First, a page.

Mike Kelley - Infinite Expansion, 1983, six parts superimposed; acrylic on paper

Infinite Expansion

Accession Date:
03/25/86
Accession Number:
F-KELL-1D86.21a-g
1983
six parts superimposed; acrylic on paper
143 x 143 x 2 1/2 in. (363.22 x 363.22 x 6.35 cm)

About This Artwork

The six-part drawing Infinite Expansion is associated with one of Kelley’s most important early performances, The Sublime. In 1984, at the Museum of Contemporary Art, Los Angeles, Kelley read aloud a National Geographic article about Borneo, detailing the discovery of the world’s largest flower on the island. Countering Kelley’s words, dancer Ed Gierke and actor Mary Woronov delivered a series of gestures and insults, seemingly railing against the mystification and wonder conjured by National Geographic.

As the performance’s title suggests, at issue in The Sublime is the feeling of a terrifying or an awestruck emotion created by an encounter with greatness of incalculable scale, whether offered by human achievements or the natural landscape. For Kelley, as he related in an art21 interview, these feelings are not transcendent, instead they are rooted in the body and are capable of being generated in a number of (not necessarily “great”) ways:

I’m interested in a less elevated beauty. For me, psychedelia was sublime because in psychedelia, your worldview fell apart. That was a sublime revelation, that was my youth, and that was my notion of beauty. And that was a kind of cataclysmic sublime. It was very interiorized, it wasn’t about a metaphysical outside, it was about your own consciousness.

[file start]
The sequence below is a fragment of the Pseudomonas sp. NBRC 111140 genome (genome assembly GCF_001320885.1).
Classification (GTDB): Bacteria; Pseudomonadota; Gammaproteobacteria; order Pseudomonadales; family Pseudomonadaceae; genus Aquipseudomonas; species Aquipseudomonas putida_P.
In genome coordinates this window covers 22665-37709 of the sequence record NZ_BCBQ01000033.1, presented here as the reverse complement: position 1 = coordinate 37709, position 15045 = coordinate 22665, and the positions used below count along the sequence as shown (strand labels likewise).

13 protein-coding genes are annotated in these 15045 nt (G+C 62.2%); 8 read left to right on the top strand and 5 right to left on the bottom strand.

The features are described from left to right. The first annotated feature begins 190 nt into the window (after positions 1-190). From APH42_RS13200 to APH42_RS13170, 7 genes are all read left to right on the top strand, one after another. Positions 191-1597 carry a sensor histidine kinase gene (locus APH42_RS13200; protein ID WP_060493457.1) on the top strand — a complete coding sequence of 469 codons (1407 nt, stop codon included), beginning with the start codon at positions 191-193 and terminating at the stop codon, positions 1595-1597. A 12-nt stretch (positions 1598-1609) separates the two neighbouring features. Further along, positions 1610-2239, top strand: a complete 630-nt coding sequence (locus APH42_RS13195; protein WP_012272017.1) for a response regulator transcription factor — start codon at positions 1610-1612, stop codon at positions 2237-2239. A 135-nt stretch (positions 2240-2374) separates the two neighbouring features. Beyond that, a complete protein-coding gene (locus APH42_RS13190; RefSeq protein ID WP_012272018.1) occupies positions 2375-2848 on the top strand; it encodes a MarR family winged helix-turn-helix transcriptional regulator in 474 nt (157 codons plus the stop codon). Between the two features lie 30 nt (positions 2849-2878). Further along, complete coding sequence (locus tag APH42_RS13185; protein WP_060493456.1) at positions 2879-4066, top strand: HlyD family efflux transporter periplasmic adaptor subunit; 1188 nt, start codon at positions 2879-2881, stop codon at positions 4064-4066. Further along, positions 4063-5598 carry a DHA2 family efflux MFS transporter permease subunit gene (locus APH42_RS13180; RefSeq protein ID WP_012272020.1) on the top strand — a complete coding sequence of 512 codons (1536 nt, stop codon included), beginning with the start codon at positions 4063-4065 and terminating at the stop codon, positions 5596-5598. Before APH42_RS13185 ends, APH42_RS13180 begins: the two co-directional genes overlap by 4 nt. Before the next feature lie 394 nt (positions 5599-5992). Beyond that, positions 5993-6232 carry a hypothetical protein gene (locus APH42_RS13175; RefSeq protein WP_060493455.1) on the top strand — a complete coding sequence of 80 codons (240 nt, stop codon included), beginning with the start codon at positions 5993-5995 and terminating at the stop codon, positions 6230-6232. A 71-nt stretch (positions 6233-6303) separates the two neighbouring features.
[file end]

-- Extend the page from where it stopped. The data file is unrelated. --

Infinite Expansion debuted at Rosamund Felsen Gallery in an exhibition of material and artworks related to The Sublime. At the center of the giant work is a small drawing of a house set in the vastness of nature. The composition references the romantic tradition in which the sublime, achieved through nature, was considered among the most important goals and purposes of art. In Kelley’s hands, the house and mountains are presented at a humble rather than heroic scale, and a hallucinatory burst of woodgrain and energy waves dominates the frame. Here, Kelley’s sublime is offered not by the transcendent, idealistic pursuit of romanticism, but by the aesthetics of a psychedelic poster, an expansion as achievable through mindset as through environment.


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